We sectioned a Rolls Royce Avon engine for our museum and discovered on opening the compressor stage that if care was not taken the stator blades would all run out onto the floor!

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                        • #13
                          You takin a piss, mate?


                          My daughter discovered, "The Misfits" on HULU.

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                          • #14
                            The blades are supposed to be loose. At speed the centrifugal force holds them tightly in place, they turn somewhere in the 15 to 30 thousand rpm range, and as the engine heats up they don't bind. It is however starteling the first time you hear one spool down. Rattler,rattle rattle.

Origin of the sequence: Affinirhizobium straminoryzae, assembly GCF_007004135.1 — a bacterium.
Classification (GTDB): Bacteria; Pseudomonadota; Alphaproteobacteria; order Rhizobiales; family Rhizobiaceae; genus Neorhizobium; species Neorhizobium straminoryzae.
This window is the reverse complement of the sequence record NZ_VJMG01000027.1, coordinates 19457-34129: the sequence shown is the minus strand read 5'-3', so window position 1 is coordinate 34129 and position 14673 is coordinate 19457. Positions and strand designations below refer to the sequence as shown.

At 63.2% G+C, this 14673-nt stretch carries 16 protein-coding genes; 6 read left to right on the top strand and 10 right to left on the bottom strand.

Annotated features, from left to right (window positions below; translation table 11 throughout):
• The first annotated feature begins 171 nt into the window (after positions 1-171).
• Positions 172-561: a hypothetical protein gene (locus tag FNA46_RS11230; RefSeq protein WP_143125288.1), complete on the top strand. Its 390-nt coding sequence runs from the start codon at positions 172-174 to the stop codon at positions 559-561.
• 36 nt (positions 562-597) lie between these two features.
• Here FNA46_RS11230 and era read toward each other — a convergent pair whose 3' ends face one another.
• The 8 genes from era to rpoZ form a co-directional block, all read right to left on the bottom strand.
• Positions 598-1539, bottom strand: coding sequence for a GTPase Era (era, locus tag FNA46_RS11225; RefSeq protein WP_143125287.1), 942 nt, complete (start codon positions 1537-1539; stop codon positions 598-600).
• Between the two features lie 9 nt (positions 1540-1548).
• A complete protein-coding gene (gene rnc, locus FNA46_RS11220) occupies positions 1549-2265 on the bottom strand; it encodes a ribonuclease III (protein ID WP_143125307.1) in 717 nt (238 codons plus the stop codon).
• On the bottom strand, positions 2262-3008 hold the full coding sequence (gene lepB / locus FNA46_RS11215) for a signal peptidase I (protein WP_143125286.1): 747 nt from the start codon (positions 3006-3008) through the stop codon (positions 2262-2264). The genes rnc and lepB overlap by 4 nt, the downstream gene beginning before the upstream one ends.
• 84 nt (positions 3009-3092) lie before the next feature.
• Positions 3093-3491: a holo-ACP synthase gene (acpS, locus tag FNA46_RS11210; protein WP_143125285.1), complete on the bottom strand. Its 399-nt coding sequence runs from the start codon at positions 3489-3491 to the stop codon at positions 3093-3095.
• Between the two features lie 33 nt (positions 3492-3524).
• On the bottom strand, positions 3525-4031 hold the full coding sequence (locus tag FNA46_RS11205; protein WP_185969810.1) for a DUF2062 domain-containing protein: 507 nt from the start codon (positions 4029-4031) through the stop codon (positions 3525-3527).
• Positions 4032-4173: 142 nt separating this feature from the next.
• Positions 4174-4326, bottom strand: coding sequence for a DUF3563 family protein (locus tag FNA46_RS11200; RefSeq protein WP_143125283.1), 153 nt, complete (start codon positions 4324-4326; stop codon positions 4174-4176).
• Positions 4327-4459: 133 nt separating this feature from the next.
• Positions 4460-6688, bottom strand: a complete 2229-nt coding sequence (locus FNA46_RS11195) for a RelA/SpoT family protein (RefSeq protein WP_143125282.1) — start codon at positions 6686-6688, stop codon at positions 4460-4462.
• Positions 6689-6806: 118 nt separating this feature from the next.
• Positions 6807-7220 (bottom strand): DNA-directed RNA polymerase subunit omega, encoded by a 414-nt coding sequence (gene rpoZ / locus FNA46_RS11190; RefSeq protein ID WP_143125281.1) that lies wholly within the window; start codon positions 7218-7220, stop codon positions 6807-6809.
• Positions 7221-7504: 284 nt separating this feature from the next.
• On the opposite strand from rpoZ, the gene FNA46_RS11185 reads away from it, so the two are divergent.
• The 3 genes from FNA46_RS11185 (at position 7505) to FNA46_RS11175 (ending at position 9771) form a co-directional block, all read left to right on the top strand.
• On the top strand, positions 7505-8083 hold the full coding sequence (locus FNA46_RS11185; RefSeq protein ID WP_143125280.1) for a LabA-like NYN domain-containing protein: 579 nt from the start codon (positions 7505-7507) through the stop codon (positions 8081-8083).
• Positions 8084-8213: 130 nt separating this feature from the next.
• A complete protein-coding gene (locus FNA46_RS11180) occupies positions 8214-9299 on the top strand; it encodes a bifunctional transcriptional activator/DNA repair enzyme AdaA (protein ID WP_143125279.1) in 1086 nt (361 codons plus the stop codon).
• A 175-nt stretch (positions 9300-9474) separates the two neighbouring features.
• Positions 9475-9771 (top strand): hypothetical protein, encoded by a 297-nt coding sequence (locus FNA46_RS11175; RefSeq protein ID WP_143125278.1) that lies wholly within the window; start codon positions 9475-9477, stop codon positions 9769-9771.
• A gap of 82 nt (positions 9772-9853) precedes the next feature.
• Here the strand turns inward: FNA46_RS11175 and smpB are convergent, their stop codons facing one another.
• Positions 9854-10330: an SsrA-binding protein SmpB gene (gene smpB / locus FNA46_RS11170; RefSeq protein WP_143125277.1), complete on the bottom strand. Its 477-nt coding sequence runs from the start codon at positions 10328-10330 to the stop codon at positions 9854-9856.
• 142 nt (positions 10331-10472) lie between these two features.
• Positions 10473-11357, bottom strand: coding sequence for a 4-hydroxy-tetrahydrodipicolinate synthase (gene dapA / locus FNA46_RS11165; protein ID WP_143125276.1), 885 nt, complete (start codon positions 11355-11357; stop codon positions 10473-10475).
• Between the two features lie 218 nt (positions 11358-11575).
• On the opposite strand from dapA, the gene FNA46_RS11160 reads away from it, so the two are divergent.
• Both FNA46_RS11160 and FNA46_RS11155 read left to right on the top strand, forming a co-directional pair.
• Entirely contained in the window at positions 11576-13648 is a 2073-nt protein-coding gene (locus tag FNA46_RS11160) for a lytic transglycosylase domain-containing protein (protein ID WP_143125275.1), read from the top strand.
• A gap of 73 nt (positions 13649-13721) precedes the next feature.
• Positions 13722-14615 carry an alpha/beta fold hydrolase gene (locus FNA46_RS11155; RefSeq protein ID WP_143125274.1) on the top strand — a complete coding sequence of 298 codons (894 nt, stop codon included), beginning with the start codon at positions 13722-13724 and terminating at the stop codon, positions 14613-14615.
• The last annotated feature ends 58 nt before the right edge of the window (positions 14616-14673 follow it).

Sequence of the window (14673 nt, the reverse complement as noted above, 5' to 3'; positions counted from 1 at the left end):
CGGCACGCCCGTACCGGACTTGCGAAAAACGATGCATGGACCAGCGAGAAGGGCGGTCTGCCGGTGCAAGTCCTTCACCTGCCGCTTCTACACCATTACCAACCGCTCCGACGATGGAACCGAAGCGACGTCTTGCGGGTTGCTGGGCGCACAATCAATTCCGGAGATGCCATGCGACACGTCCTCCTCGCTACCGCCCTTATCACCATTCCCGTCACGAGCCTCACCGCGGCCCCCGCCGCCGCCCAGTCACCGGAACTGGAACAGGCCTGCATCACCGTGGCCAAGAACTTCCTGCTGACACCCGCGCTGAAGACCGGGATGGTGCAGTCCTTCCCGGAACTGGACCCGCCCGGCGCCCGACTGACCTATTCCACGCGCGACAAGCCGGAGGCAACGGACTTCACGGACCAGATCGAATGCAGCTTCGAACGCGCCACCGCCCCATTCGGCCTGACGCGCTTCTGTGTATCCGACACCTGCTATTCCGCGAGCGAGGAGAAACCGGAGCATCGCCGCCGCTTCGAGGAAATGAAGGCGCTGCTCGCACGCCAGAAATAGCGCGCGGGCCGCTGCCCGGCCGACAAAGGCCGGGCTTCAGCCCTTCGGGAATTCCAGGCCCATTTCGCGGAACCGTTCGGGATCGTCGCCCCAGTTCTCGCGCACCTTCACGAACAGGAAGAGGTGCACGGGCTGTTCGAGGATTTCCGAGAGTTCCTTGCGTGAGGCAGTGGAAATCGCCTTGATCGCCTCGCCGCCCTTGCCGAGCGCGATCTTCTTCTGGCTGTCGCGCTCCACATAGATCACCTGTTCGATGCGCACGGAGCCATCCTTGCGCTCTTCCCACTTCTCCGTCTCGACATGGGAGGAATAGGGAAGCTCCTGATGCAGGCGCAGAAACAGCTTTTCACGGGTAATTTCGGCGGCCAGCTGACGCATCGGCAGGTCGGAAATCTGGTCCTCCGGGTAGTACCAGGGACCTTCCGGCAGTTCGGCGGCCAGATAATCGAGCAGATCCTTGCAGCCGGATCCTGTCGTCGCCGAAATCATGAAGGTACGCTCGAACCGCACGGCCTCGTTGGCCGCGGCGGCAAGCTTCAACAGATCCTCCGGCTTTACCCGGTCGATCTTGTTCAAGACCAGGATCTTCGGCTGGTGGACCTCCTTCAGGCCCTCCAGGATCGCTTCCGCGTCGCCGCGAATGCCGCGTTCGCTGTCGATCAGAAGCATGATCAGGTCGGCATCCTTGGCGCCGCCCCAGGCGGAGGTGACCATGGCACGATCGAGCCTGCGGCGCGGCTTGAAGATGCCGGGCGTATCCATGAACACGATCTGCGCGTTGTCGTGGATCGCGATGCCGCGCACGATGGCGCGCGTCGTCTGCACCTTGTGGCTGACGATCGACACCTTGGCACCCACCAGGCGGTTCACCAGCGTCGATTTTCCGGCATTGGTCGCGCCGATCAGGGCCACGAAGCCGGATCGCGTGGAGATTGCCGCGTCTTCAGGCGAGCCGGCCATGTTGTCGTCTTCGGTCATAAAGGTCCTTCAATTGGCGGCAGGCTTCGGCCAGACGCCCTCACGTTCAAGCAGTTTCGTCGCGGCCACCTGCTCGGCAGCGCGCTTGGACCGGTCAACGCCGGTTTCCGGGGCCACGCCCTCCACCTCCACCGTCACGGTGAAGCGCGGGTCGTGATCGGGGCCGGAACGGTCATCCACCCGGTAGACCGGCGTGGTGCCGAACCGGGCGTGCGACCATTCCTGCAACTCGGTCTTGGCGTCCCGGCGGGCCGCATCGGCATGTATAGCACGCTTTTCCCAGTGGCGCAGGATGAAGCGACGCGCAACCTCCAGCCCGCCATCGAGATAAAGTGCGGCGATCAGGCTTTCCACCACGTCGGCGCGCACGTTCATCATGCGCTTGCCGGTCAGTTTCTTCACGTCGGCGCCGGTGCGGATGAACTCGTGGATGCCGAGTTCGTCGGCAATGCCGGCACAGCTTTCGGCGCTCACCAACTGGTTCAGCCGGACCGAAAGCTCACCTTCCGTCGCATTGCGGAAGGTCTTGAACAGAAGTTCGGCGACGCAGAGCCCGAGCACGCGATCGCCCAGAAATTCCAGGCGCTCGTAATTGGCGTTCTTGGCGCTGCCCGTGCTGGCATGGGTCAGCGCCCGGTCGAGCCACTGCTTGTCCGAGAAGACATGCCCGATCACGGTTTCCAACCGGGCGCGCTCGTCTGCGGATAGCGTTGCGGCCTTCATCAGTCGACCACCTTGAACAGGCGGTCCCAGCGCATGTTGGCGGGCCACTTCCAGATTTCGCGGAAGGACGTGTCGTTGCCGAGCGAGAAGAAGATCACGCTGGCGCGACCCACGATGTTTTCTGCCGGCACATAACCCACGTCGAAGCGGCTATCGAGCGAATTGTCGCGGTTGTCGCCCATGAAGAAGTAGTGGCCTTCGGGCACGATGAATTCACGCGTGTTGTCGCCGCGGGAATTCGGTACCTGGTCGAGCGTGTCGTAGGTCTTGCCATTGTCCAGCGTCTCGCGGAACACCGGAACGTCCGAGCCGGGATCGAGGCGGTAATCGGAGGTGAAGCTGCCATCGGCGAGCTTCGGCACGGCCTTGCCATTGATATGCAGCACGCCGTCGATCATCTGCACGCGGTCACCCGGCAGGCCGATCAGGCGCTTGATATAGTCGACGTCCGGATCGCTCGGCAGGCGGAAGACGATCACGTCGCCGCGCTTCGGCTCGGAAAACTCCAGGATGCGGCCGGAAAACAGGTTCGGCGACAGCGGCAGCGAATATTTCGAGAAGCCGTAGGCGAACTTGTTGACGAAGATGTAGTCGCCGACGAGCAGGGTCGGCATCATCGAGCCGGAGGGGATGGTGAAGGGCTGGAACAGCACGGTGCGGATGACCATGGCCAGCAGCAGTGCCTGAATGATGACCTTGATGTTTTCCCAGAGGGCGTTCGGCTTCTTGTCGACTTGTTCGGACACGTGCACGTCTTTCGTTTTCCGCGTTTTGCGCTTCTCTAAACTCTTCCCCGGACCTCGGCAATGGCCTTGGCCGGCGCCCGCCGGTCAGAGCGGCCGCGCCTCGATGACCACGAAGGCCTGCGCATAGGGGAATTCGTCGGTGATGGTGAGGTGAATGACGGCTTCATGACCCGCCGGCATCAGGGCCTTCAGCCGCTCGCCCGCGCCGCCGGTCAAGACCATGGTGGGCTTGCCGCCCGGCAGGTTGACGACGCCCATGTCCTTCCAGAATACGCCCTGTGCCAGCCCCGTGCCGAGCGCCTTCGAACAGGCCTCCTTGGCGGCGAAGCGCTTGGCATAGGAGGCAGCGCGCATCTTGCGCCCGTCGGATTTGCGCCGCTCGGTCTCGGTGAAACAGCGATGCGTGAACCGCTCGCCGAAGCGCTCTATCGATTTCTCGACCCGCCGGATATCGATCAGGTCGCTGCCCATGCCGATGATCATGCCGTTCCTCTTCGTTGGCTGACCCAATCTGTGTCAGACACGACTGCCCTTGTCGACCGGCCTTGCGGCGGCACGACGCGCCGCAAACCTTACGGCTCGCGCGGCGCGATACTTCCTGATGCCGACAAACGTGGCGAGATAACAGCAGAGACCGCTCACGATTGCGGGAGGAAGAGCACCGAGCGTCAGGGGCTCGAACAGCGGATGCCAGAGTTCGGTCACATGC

Dave

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                            • #15
                              Originally posted by willmac View Post
                              Just a wild guess, but I don't think John is being entirely serious.

                              Making a display mounting?
                              That's a safe bet.
                              The shortest distance between two points is a circle of infinite diameter.

                              Bluewater Model Engineering Society at https://sites.google.com/site/bluewatermes/

                              Southwestern Ontario. Canada